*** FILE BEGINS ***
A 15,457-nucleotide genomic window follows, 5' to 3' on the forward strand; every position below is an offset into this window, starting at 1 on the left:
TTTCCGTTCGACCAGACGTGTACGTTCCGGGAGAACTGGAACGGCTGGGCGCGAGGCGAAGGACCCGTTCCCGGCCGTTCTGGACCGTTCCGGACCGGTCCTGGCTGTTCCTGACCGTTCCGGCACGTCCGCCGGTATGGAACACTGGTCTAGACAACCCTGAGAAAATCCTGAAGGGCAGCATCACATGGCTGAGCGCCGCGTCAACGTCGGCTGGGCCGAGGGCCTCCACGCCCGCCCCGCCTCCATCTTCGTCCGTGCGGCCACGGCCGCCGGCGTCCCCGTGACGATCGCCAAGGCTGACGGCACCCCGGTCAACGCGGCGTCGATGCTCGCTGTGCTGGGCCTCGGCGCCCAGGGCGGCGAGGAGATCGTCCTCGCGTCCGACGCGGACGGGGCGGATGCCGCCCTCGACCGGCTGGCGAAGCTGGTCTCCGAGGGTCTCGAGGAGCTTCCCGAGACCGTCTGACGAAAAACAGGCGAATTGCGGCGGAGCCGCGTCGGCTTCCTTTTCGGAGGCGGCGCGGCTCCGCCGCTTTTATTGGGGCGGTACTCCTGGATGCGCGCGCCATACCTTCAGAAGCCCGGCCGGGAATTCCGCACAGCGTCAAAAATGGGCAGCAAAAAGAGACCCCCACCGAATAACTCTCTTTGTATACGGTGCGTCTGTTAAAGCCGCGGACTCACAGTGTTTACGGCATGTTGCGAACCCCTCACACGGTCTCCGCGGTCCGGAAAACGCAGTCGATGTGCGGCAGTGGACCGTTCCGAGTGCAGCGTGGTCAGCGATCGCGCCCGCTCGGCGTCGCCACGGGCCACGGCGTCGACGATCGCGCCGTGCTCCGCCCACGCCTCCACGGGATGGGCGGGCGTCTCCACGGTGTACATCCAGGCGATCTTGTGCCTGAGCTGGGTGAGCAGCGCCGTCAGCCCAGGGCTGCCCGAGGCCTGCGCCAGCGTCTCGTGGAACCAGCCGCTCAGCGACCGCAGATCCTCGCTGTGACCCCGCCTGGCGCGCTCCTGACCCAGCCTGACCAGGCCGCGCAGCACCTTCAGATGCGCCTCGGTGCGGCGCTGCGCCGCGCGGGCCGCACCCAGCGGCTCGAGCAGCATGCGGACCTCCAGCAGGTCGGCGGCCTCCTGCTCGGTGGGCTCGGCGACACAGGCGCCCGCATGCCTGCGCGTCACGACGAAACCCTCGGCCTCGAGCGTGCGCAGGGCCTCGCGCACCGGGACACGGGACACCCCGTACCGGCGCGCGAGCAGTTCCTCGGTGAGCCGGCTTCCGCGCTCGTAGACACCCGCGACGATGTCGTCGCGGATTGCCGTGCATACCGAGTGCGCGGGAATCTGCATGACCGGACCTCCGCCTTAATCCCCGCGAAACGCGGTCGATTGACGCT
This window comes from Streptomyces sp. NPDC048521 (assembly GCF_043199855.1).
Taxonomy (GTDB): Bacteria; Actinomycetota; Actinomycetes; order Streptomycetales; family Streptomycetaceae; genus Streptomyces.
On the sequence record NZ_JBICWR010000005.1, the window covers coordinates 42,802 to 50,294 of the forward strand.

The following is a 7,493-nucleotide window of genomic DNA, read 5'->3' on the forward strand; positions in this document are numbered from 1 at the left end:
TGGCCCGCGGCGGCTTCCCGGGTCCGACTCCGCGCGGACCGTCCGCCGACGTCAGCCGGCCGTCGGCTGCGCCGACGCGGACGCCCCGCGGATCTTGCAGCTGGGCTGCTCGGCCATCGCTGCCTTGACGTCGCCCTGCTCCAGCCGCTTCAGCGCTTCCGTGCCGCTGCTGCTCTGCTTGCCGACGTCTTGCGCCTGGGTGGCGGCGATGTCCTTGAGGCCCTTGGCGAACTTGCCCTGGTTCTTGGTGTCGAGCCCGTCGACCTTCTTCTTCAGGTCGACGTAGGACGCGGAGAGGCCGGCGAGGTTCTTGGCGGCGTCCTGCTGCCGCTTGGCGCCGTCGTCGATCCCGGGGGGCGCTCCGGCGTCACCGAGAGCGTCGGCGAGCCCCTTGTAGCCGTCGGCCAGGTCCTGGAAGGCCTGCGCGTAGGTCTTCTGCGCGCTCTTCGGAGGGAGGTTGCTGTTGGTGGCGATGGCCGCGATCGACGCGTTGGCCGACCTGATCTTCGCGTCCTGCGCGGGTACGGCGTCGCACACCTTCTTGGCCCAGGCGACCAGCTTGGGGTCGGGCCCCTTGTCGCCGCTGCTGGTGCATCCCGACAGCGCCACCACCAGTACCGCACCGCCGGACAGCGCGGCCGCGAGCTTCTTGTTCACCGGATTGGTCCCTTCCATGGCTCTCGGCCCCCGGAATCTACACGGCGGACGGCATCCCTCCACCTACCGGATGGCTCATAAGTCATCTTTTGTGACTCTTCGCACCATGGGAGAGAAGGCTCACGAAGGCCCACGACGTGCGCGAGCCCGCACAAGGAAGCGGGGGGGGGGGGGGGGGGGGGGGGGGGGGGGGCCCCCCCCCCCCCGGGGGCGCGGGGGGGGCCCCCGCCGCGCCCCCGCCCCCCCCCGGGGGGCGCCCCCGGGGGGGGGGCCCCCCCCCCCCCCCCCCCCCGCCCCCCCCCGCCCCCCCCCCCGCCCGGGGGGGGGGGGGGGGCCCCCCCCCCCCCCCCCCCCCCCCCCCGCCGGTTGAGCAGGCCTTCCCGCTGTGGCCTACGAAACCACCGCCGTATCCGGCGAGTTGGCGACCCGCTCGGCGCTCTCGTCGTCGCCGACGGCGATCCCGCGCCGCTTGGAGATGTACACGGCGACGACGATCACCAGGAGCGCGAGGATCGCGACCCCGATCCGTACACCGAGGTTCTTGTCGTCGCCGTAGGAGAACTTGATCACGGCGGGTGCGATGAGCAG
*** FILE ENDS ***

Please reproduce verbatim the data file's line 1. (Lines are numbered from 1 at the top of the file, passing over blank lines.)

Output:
A 15,457-nucleotide genomic window follows, 5' to 3' on the forward strand; every position below is an offset into this window, starting at 1 on the left: